World News

Israeli PM Netanyahu's Wife Reportedly Charged With Fraud For Gourmet Dining

Israeli PM Netanyahu's Wife Reportedly Charged With Fraud For Gourmet Dining

A former deputy director of the official residence was also charged.

According to the indictment, between 2010 and 2013 the Prime Minister's wife ordered a total of 350,000 shekels (nearly $100,000 U.S. dollars) worth of gourmet meals from various restaurants to the Prime Minister's Residence, a direct violation that bars outside meals being brought when a cook is employed at the residence.

It was not immediately clear when her trial would begin.

If convicted, she could face up to five years behind bars.

The indictment says Sara Netanyahu secretly arranged for a house cleaner on the government payroll to fill in as the home health aide for her aged father in 2011 when the regular aide, whom the Netanyahus paid privately, was on vacation.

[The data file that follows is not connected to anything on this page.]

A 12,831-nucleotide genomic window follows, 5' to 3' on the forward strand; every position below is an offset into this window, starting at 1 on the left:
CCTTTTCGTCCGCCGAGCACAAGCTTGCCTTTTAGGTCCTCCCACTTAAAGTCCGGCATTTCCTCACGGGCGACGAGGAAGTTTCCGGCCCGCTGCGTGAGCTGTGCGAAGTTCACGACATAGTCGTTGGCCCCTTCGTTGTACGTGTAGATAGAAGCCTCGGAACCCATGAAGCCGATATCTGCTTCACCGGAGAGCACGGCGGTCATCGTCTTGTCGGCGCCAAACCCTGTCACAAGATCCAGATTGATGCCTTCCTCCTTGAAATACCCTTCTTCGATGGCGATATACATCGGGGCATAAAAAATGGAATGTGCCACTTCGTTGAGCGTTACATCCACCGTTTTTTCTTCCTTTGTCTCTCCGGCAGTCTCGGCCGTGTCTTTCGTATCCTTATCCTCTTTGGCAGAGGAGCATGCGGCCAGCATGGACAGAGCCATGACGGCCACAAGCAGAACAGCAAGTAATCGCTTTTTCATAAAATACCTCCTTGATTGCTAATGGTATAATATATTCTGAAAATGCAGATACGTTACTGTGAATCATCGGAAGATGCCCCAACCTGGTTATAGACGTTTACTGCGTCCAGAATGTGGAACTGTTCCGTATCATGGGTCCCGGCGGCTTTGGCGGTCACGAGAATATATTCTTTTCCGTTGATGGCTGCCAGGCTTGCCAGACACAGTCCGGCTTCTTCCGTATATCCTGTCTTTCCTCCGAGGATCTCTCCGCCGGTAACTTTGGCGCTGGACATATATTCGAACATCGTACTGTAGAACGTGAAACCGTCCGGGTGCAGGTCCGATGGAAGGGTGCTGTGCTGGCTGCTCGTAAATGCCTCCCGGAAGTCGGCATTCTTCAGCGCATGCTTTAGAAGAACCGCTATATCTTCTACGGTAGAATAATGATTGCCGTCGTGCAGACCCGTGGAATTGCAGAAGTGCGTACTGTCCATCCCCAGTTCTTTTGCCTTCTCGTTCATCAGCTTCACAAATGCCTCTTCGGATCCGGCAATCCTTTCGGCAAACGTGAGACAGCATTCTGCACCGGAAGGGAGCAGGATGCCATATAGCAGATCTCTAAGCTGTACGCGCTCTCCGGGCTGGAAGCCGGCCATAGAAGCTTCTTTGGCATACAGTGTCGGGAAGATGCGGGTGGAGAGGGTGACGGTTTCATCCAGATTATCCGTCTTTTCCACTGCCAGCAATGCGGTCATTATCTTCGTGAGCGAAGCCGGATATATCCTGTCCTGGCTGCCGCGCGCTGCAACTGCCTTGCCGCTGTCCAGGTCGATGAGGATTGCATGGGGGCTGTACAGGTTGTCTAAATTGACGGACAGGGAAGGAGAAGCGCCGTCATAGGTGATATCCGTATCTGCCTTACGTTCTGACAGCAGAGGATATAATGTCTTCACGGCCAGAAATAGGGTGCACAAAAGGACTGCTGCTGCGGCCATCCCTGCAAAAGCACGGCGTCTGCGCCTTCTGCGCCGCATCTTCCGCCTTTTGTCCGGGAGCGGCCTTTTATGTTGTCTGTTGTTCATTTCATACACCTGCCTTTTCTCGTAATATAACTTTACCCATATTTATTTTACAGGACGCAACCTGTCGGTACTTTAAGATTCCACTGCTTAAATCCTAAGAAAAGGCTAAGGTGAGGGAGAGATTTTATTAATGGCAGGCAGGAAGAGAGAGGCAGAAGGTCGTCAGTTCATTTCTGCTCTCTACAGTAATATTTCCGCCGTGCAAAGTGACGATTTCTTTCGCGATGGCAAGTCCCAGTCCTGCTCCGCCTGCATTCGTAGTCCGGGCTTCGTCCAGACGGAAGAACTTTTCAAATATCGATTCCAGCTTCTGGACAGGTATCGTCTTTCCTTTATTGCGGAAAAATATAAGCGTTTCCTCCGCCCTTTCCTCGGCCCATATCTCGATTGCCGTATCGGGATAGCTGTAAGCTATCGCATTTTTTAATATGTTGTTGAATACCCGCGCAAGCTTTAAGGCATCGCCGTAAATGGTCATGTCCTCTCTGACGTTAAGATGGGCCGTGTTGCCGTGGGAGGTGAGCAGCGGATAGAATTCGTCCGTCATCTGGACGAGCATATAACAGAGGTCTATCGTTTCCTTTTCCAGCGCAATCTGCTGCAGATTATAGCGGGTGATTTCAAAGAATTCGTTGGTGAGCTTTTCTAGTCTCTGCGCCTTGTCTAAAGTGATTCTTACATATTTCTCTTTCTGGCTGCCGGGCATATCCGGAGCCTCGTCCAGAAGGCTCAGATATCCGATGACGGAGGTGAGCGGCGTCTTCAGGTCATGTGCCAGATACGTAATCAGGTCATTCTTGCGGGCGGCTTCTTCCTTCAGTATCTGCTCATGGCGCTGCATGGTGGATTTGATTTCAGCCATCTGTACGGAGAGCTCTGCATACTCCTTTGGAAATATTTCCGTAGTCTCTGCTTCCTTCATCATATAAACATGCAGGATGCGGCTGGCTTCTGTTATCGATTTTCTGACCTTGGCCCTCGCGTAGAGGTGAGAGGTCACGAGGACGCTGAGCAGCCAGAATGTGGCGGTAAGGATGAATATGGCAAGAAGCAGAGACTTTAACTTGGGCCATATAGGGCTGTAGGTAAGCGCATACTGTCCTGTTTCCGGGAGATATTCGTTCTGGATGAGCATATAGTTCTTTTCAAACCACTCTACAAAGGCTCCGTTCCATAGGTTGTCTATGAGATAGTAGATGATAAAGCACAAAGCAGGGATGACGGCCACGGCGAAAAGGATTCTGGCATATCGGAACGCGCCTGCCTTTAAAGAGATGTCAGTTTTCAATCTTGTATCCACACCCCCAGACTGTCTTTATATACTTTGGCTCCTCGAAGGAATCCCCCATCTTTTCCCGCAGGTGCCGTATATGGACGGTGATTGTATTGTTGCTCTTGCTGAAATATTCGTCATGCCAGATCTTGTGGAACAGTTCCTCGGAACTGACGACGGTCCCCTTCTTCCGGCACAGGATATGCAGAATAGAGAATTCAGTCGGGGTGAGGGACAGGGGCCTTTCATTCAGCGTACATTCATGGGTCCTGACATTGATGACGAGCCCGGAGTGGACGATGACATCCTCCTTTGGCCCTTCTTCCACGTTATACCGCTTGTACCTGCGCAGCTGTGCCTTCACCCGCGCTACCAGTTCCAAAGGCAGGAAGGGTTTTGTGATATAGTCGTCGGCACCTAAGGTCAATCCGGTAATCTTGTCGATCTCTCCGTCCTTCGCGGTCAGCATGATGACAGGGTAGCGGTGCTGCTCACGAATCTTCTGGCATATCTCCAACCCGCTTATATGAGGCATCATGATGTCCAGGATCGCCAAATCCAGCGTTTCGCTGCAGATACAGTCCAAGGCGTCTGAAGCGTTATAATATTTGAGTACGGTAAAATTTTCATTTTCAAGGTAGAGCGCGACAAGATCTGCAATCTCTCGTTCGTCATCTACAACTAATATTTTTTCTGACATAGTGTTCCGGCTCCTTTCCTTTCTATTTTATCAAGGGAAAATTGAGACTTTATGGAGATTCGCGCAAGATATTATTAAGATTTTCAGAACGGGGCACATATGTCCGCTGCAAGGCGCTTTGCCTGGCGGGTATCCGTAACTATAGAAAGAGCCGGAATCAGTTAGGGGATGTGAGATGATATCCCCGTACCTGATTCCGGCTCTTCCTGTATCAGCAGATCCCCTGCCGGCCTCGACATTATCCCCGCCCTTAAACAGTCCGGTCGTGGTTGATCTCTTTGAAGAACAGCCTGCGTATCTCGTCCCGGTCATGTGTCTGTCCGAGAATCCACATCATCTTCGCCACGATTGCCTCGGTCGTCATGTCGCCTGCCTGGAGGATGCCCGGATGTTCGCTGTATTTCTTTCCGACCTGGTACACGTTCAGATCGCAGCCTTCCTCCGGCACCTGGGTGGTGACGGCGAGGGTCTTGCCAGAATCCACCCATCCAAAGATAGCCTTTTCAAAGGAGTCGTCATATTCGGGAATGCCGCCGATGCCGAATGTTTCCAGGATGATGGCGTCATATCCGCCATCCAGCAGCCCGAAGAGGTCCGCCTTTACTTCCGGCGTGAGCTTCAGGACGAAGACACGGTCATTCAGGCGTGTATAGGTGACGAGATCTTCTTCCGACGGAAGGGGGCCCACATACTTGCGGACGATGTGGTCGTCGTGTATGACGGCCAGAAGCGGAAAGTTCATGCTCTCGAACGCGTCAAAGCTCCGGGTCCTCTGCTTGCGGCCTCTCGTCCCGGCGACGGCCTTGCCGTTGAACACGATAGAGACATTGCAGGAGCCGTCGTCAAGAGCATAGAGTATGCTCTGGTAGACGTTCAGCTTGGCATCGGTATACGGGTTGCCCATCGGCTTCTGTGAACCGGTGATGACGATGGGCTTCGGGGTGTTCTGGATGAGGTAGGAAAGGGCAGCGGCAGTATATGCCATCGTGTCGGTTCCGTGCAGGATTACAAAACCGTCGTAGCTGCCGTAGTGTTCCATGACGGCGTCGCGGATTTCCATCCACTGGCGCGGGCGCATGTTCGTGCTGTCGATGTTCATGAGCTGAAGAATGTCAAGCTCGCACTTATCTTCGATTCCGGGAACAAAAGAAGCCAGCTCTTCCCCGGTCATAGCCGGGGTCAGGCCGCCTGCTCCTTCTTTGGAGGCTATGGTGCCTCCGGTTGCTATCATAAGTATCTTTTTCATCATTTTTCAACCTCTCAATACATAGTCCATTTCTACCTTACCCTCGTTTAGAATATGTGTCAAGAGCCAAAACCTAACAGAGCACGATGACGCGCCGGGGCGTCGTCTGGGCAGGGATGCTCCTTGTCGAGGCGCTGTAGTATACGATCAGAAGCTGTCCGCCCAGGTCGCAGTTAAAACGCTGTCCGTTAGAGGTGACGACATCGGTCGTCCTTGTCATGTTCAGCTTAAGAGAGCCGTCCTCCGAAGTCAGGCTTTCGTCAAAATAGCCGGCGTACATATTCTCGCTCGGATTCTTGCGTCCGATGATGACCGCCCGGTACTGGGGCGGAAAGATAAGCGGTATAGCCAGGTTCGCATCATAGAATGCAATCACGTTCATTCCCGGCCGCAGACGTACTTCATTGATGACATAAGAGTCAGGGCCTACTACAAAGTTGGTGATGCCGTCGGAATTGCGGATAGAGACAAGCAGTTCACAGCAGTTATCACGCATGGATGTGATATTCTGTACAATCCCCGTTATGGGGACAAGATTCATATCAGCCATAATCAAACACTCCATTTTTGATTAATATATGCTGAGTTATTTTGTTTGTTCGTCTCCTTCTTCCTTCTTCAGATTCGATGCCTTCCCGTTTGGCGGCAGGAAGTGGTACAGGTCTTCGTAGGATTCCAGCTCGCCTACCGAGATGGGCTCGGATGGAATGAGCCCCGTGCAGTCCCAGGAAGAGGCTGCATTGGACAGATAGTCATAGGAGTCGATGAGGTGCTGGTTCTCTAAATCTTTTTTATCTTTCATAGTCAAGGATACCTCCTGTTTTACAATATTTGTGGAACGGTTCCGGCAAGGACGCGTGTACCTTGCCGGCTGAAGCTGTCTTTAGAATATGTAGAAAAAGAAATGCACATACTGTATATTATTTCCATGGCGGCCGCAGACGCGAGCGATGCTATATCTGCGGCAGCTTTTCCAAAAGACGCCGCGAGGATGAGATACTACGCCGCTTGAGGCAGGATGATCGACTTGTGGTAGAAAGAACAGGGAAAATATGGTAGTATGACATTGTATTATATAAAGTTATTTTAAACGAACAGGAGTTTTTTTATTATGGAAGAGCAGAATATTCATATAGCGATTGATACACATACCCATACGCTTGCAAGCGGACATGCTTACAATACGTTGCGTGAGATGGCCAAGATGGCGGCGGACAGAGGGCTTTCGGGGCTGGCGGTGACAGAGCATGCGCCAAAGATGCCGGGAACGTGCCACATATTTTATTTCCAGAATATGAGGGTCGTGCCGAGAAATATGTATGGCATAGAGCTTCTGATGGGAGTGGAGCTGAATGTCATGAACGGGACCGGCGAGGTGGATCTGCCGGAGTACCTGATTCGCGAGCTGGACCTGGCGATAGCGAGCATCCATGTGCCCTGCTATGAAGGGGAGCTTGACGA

A statement from the attorney general's office last September said: "In this way, hundreds of meals from restaurants and chefs were fraudulently received in the order of 359,000 shekels".

"There was no fraud and no breach of trust or accepting bribes or any crime at all", they added.

More news: Turkish patrols in Manbij offer hope for homecoming

The charges are the culmination of years of investigation into Sara Netanyahu's official expenses.

Prime Minister Netanyahu also faces several police investigations into alleged corruption. The following week, the US withdrew from the worldwide nuclear deal with Iran, a move that was warmly welcomed by Netanyahu.

But Thursday's indictment provided a fresh reminder that Netanyahu has not put his legal troubles behind him. He described Sara as "the power behind the throne".

He was questioned over his alleged dealings with the country's largest telecommunication company in one of three corruption cases weighing on his political future. Moreover, he said Netanyahu was not aware of the regulation so there was no criminal intent.

Case 2000 involves a suspected illicit quid pro quo deal between Netanyahu and Yedioth Ahronoth publisher Arnon Mozes that would have seen the prime minister weaken a rival daily, the Sheldon Adelson-backed Israel Hayom, in return for more favorable coverage from Yedioth.

Attorney General Avichai Mandelblit made a decision to accept the recommendation of the State Prosecutor's Office and rejected the arguments of Mrs. Netanyahu's lawyers in favor of dropping the case.